Book Review: Songs of the Earth by Elspeth Cooper.
Gair has been keeping a secret. Although he a good warrior for the Church, he has a talent for magic that the Church decries as witchcraft. It comes as a terrible song that he cannot stop hearing, and when it manifests too strongly, the magic manifests uncontrollably, and visibly. Magic. Witchcraft.
With his secret revealed, the law and doctrines straight from the holy book of the Church he serves are clear: Suffer not a witch to life. Witches are to be killed, with fire. A strange intervention gets his sentence commuted to exile, but elements of the church, led by a witchfinder, are not content to let Gair just walk away. And it soon becomes clear there are others interested in Gair and his burgeoning abilities. Parties Interested enough to follow his journey and education as well. Can even a secret society devoted to magic protect and allow Gair to grow into his abilities in time to stop the troubles ahead and save those he cares about?
Such is the matter of Songs of the Earth, a debut novel from British author Elspeth Cooper.
In addition to Gair’s story, Songs of the Earth revolves around a couple of other plotlines, most notably intrigue and politics within the Church itself, as signs and portents are convincing an elderly statesman of the church that the church’s dogma just might possibly be wrong. This as younger hard-line elements of the church are looking for new leadership.
And did I mention there is an unconventional (by epic fantasy standards anyway) romance, and intimations that there is a much bigger threat on the Weimer Stakes score than the coming of age of a magic user, a militant church’s internal politics and a witchfinder’s Javert-like quest to find Gair?
Most of Songs of the Earth is from Gair’s POV, with breaking away to the church intrigue, and a couple of other minor POV’s. Thus, the book rises and falls on the strength of his story and how engaged I was with it. But frankly, in many cases, I found the non-Gair elements more compelling in many instances than Gair’s himself. I don’t know why, but when the action and point of view broke away from him, in many ways the book seemed to gain strength and interest for me when it did.
The writing is adequate but not scintillating for me. There were instances where a bit of description was a deft touch and well done, but for the most part, it wasn’t magical. I admit that her description of the action and combat scenes, and especially how she handles the description of the Song were well done. But the writing of many other scenes did not come alive for me, or didn’t come alive as much as it should have, as the author seemed to be reaching for.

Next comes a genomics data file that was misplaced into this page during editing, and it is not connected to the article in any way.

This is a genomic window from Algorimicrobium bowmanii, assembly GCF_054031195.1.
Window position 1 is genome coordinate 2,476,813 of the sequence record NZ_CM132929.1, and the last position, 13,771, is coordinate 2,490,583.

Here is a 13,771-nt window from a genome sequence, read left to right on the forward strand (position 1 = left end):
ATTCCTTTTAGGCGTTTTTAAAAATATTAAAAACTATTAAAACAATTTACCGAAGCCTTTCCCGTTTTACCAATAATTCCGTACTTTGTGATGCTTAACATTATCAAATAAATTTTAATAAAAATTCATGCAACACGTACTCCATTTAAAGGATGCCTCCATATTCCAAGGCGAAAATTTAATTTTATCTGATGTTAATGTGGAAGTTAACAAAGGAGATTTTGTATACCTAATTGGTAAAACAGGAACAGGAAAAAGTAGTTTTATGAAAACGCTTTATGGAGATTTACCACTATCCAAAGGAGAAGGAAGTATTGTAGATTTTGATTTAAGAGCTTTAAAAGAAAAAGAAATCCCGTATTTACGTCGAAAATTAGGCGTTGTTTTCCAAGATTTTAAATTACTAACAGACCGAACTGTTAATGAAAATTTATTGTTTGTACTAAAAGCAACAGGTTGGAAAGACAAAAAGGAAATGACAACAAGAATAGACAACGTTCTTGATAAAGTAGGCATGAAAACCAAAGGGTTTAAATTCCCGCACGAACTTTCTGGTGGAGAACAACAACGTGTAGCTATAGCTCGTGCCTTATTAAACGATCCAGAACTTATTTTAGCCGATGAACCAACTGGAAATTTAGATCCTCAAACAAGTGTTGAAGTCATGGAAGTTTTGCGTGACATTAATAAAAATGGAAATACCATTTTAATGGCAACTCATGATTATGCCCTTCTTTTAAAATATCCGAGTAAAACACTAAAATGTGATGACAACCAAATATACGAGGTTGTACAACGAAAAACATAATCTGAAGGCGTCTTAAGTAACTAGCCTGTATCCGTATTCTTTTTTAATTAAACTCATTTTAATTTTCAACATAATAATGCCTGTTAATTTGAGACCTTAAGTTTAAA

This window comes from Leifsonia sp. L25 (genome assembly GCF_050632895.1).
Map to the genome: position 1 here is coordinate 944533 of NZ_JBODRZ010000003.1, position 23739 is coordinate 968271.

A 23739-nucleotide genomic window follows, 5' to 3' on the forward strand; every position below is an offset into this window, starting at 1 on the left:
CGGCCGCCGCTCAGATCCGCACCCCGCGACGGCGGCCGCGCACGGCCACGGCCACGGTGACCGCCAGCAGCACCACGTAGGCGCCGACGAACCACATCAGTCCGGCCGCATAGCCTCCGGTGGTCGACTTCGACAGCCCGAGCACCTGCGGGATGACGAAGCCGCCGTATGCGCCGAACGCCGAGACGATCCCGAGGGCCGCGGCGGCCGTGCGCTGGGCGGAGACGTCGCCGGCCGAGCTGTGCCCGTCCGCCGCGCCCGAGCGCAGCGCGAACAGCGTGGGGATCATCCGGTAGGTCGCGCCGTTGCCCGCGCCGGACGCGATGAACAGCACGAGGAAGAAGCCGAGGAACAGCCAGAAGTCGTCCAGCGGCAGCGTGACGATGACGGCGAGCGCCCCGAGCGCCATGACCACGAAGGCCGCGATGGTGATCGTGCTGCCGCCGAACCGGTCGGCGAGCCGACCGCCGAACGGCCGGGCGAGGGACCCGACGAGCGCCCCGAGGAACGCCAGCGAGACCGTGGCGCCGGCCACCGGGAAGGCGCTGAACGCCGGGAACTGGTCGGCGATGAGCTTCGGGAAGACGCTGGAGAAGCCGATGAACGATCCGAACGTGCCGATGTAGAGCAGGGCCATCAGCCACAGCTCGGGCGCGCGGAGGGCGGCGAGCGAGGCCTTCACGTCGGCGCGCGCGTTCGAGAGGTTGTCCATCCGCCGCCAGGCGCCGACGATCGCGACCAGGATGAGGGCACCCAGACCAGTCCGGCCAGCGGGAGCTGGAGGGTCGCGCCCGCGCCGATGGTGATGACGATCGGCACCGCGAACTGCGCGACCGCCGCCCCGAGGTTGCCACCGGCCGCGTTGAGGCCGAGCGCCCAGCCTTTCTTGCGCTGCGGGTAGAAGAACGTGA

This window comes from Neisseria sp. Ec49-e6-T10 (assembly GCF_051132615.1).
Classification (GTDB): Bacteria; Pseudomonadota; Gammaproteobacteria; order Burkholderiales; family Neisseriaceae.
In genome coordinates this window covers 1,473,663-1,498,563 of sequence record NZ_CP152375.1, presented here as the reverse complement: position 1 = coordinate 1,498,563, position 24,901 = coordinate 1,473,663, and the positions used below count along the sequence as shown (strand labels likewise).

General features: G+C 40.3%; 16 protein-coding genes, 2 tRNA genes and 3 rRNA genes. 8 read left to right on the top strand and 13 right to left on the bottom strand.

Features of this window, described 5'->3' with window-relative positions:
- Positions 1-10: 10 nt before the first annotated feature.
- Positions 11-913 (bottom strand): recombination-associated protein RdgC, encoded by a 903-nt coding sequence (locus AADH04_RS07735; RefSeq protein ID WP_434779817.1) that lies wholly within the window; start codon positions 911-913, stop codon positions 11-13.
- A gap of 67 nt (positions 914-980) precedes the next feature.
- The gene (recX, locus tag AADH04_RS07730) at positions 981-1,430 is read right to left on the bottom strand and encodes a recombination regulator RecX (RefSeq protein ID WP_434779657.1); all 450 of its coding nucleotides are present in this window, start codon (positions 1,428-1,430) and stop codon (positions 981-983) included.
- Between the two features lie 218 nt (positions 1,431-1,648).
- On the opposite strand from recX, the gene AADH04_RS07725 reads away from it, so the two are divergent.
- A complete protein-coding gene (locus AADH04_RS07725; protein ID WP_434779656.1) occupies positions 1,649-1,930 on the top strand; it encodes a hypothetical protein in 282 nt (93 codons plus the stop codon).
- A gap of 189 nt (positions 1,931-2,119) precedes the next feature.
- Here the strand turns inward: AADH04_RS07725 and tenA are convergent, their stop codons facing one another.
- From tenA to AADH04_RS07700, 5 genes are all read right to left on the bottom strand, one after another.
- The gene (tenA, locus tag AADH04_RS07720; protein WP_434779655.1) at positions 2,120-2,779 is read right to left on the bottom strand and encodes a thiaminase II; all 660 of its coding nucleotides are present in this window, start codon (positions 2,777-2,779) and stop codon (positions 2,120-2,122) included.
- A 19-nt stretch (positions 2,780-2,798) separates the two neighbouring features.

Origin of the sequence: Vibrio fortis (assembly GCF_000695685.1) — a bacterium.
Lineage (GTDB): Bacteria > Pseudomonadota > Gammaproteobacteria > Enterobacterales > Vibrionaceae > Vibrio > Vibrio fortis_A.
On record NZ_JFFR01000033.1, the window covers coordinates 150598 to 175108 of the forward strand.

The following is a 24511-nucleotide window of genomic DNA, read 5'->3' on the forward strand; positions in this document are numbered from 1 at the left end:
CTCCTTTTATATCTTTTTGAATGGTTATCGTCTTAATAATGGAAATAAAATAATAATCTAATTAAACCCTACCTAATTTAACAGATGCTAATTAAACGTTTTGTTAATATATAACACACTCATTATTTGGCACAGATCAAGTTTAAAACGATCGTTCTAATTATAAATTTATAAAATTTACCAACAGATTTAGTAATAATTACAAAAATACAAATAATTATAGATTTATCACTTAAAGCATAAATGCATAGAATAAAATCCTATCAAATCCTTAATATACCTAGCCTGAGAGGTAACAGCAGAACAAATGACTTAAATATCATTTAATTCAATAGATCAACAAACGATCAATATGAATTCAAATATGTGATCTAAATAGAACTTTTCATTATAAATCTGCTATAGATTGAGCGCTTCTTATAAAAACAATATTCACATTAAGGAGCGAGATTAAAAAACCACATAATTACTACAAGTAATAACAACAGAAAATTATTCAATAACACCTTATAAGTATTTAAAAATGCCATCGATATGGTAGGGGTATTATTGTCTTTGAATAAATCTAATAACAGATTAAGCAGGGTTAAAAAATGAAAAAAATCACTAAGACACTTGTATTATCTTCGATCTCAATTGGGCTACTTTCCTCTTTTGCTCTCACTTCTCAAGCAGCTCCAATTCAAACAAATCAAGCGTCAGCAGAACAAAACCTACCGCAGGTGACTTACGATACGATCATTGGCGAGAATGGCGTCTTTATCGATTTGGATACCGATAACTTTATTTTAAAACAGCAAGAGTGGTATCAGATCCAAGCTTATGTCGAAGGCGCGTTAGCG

As far as plotting, again, I think the author’s reveals were a little too parsimoniously parceled out. We discover that Gair has a rare sub-talent with the Song with no warning, suddenly and with little build up. Some more foreshadowing of that would have more appreciated by me as a reader. We also learn some key facets about other, minor characters relatively late in the book. While the twists make some facets of their personality, motivations and actions clearer and more logical, I think the reveals could have been better handled. I do admit that tedium did occur in a few stretches of the book. It never was to the point where I stopped reading, but I did notice it.
The setting isn’t entirely original, especially given some of the innovative fantasy I’ve been reading lately. Songs of the Earth was a return to well-explored territory, in terms of the matter and inspirations. The parallels between the church and a militant medieval catholic church are obvious and not precisely innovative. I understand the author is not a cartographile and doesn’t care overmuch for maps, but I would have liked one for the book, to anchor a sense of place. But even if its bog-standard in many respects, aesthetically it came off well enough.
What this book reminds me of in many ways is another debut author I’ve read recently, and that’s Peter Orullian. Most of the basic details are completely different of course, but in many ways I felt the same way about The Unremembered as I did about Songs of The Earth and I would put them in the same weight class. Potential, glimmerings of something really special, but in the execution, found frustratingly lacking to this reader.
I am going to use a photographic metaphor to sum up Songs of the Earth, and please forgive my digression for doing so. In a real sense, if the Functional Nerds were to have a Photography Nerd, it would be me.
Think of Songs of the Earth in terms of a photo. Many of the components of the image are there or can be seen. Clear subject, even if not a unique one. Good lines and angles and composition of the photo. Maybe a couple of stray elements that could have been cropped out or recomposed better, but nothing terribly serious. However, in the processing of the image, the image has come off as extremely flat, without enough definition and contrast to make the colors pop. Or, alternatively a circular polarizer should have been used in the taking of the image to get crisper and deeper tones from the sky and the subject.
I do think there is potential here for the author’s future work. But as such, right now, the author has plenty of room to grow and develop and I hope does so. I’d like to read what she writes with some more experience and developed skill under her belt.